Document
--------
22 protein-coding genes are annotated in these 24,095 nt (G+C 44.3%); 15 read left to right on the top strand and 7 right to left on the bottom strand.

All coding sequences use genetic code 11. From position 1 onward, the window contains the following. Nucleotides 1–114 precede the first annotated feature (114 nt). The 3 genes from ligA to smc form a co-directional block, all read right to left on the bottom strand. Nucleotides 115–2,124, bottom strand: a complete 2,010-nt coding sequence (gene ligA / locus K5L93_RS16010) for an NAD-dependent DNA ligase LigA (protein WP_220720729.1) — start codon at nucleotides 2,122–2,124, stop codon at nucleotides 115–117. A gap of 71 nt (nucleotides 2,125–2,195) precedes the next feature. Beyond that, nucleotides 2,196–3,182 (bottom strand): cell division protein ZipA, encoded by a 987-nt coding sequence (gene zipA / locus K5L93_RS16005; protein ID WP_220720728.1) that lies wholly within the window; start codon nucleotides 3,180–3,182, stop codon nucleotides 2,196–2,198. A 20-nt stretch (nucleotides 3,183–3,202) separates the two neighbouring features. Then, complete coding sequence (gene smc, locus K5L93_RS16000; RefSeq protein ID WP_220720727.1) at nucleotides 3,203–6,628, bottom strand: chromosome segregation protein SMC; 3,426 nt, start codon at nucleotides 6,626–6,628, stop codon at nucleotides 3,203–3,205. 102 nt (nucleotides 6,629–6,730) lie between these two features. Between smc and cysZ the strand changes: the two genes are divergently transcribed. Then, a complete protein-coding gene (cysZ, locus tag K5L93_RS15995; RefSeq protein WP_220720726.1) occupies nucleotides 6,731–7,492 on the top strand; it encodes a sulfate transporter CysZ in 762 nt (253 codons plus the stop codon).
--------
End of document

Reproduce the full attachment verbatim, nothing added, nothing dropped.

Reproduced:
22 protein-coding genes are annotated in these 24,095 nt (G+C 44.3%); 15 read left to right on the top strand and 7 right to left on the bottom strand.

All coding sequences use genetic code 11. From position 1 onward, the window contains the following. Nucleotides 1–114 precede the first annotated feature (114 nt). The 3 genes from ligA to smc form a co-directional block, all read right to left on the bottom strand. Nucleotides 115–2,124, bottom strand: a complete 2,010-nt coding sequence (gene ligA / locus K5L93_RS16010) for an NAD-dependent DNA ligase LigA (protein WP_220720729.1) — start codon at nucleotides 2,122–2,124, stop codon at nucleotides 115–117. A gap of 71 nt (nucleotides 2,125–2,195) precedes the next feature. Beyond that, nucleotides 2,196–3,182 (bottom strand): cell division protein ZipA, encoded by a 987-nt coding sequence (gene zipA / locus K5L93_RS16005; protein ID WP_220720728.1) that lies wholly within the window; start codon nucleotides 3,180–3,182, stop codon nucleotides 2,196–2,198. A 20-nt stretch (nucleotides 3,183–3,202) separates the two neighbouring features. Then, complete coding sequence (gene smc, locus K5L93_RS16000; RefSeq protein ID WP_220720727.1) at nucleotides 3,203–6,628, bottom strand: chromosome segregation protein SMC; 3,426 nt, start codon at nucleotides 6,626–6,628, stop codon at nucleotides 3,203–3,205. 102 nt (nucleotides 6,629–6,730) lie between these two features. Between smc and cysZ the strand changes: the two genes are divergently transcribed. Then, a complete protein-coding gene (cysZ, locus tag K5L93_RS15995; RefSeq protein WP_220720726.1) occupies nucleotides 6,731–7,492 on the top strand; it encodes a sulfate transporter CysZ in 762 nt (253 codons plus the stop codon).